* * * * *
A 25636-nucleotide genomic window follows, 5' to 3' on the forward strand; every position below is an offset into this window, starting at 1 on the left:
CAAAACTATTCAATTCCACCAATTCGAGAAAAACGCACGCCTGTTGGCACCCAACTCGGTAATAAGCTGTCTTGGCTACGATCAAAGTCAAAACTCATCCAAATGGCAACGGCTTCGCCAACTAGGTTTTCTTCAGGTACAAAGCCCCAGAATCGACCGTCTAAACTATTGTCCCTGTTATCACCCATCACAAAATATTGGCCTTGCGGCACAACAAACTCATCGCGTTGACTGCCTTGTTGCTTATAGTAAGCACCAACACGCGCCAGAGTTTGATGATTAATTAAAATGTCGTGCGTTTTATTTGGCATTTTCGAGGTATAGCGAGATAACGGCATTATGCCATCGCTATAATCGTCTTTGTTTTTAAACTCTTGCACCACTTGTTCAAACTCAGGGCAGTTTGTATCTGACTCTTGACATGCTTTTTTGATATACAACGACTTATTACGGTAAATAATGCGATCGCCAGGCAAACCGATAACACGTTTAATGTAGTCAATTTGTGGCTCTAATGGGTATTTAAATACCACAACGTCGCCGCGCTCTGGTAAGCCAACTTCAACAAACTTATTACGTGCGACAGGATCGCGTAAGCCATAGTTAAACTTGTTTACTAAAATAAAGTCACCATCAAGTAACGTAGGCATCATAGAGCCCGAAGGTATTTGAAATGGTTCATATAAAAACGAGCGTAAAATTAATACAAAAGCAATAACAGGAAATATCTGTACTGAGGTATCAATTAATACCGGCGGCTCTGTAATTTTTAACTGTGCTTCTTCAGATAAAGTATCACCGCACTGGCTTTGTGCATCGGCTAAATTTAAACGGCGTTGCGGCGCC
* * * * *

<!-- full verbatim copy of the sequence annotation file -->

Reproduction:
A 25636-nucleotide genomic window follows, 5' to 3' on the forward strand; every position below is an offset into this window, starting at 1 on the left:
CAAAACTATTCAATTCCACCAATTCGAGAAAAACGCACGCCTGTTGGCACCCAACTCGGTAATAAGCTGTCTTGGCTACGATCAAAGTCAAAACTCATCCAAATGGCAACGGCTTCGCCAACTAGGTTTTCTTCAGGTACAAAGCCCCAGAATCGACCGTCTAAACTATTGTCCCTGTTATCACCCATCACAAAATATTGGCCTTGCGGCACAACAAACTCATCGCGTTGACTGCCTTGTTGCTTATAGTAAGCACCAACACGCGCCAGAGTTTGATGATTAATTAAAATGTCGTGCGTTTTATTTGGCATTTTCGAGGTATAGCGAGATAACGGCATTATGCCATCGCTATAATCGTCTTTGTTTTTAAACTCTTGCACCACTTGTTCAAACTCAGGGCAGTTTGTATCTGACTCTTGACATGCTTTTTTGATATACAACGACTTATTACGGTAAATAATGCGATCGCCAGGCAAACCGATAACACGTTTAATGTAGTCAATTTGTGGCTCTAATGGGTATTTAAATACCACAACGTCGCCGCGCTCTGGTAAGCCAACTTCAACAAACTTATTACGTGCGACAGGATCGCGTAAGCCATAGTTAAACTTGTTTACTAAAATAAAGTCACCATCAAGTAACGTAGGCATCATAGAGCCCGAAGGTATTTGAAATGGTTCATATAAAAACGAGCGTAAAATTAATACAAAAGCAATAACAGGAAATATCTGTACTGAGGTATCAATTAATACCGGCGGCTCTGTAATTTTTAACTGTGCTTCTTCAGATAAAGTATCACCGCACTGGCTTTGTGCATCGGCTAAATTTAAACGGCGTTGCGGCGCC